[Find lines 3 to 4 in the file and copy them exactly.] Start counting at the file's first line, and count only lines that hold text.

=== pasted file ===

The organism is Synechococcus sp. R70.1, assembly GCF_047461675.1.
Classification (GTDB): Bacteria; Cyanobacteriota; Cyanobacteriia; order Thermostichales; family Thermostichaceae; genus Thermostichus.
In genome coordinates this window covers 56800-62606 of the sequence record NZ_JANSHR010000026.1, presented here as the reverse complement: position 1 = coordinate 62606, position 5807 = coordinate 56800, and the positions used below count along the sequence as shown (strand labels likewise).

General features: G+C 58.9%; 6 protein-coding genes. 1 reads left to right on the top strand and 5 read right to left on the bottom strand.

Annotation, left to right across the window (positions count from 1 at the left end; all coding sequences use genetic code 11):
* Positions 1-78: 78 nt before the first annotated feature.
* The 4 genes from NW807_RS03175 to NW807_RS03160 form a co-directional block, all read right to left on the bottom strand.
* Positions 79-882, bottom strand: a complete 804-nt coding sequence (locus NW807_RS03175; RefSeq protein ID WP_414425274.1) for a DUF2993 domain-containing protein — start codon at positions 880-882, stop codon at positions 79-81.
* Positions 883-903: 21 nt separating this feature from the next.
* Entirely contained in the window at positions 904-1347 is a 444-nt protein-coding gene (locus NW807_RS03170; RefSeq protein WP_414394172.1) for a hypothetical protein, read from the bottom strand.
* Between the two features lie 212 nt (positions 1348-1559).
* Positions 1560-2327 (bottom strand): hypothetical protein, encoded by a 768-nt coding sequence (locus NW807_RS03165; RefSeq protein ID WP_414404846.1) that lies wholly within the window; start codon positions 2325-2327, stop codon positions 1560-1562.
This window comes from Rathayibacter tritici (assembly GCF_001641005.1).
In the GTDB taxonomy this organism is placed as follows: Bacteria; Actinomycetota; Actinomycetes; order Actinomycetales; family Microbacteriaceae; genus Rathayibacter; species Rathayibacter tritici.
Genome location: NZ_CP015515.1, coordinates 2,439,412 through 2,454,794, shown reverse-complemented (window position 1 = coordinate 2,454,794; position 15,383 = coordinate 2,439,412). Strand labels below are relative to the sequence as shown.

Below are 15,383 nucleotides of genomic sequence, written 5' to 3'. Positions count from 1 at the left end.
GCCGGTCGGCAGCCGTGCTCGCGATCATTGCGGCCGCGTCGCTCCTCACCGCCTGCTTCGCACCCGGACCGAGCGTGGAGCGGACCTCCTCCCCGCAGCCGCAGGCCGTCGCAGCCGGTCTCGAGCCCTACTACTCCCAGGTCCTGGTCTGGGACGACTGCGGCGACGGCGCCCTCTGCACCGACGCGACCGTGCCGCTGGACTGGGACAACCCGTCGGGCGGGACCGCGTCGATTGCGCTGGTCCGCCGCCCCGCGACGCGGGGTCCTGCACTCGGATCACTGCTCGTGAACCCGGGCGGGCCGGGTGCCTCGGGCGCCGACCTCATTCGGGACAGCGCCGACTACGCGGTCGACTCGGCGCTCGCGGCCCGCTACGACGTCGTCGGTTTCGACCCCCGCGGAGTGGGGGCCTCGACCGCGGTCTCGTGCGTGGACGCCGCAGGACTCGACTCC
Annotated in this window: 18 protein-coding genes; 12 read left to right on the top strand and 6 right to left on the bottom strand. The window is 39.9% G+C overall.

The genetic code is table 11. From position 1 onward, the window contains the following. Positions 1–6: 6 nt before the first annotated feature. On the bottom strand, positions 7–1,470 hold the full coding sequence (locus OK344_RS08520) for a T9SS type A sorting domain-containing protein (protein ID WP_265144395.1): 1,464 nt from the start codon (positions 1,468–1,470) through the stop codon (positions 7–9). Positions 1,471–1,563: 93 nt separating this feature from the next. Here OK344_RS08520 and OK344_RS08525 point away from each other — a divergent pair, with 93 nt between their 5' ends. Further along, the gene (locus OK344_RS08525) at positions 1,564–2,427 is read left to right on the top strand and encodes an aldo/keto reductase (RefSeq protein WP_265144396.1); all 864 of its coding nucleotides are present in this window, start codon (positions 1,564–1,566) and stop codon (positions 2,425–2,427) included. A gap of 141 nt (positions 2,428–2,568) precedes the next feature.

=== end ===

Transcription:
In genome coordinates this window covers 56800-62606 of the sequence record NZ_JANSHR010000026.1, presented here as the reverse complement: position 1 = coordinate 62606, position 5807 = coordinate 56800, and the positions used below count along the sequence as shown (strand labels likewise).

General features: G+C 58.9%; 6 protein-coding genes. 1 reads left to right on the top strand and 5 read right to left on the bottom strand.